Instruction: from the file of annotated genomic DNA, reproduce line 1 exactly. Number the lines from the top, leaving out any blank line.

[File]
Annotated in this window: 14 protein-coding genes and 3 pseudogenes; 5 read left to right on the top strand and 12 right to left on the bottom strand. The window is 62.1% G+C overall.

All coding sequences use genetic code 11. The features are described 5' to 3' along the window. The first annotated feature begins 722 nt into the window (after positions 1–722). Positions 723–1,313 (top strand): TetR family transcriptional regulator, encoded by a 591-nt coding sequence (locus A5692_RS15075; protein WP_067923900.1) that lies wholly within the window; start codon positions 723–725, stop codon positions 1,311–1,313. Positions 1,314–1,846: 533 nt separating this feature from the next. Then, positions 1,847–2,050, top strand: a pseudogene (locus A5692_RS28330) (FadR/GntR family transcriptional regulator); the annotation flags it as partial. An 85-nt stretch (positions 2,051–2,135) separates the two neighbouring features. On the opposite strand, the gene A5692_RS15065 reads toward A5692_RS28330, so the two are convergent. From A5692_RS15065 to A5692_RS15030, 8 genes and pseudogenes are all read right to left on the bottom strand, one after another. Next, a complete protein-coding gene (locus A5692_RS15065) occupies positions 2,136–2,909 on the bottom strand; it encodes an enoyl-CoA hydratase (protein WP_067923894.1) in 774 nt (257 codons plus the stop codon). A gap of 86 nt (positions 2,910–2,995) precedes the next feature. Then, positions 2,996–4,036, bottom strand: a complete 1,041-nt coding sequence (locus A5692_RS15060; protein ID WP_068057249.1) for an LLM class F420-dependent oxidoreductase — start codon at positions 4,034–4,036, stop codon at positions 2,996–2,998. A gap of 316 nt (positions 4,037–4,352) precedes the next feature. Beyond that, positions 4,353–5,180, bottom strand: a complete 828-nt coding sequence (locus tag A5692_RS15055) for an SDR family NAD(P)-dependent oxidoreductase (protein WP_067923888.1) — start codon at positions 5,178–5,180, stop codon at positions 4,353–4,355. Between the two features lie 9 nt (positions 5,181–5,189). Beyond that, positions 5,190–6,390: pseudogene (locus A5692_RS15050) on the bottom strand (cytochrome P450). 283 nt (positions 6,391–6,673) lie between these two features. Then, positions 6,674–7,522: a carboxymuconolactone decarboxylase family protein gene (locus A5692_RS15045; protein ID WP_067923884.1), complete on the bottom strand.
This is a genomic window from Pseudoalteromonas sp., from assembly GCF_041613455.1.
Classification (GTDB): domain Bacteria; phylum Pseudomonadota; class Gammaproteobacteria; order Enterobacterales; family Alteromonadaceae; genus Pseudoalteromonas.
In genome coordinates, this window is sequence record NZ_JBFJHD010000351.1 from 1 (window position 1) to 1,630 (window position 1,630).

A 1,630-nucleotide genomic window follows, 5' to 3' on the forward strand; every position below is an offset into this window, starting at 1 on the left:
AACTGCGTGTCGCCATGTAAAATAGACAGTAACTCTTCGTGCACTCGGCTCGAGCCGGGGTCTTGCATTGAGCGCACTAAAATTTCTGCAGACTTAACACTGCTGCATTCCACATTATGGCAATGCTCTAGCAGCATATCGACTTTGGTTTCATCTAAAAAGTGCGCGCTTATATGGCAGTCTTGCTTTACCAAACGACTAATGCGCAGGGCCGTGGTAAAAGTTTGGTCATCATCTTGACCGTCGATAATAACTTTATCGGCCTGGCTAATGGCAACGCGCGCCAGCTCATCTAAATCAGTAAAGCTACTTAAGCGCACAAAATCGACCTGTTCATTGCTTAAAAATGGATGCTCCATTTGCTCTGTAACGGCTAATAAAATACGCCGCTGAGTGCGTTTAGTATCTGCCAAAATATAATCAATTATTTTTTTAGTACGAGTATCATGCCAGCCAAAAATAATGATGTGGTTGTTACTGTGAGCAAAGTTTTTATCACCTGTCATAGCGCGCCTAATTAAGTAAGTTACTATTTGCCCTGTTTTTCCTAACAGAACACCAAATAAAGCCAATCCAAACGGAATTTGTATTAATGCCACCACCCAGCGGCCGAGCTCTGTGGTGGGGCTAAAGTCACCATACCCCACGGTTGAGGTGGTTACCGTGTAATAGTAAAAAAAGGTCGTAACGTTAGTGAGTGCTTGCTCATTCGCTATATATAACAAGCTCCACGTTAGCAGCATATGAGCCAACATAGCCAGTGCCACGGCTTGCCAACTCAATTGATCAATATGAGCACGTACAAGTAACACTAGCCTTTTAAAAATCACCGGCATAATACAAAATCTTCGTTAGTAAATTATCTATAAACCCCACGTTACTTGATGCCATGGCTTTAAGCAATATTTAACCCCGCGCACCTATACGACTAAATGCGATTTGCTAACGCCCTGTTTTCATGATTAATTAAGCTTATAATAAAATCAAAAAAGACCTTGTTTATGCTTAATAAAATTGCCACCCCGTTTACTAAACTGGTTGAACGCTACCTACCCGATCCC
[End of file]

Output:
Annotated in this window: 14 protein-coding genes and 3 pseudogenes; 5 read left to right on the top strand and 12 right to left on the bottom strand. The window is 62.1% G+C overall.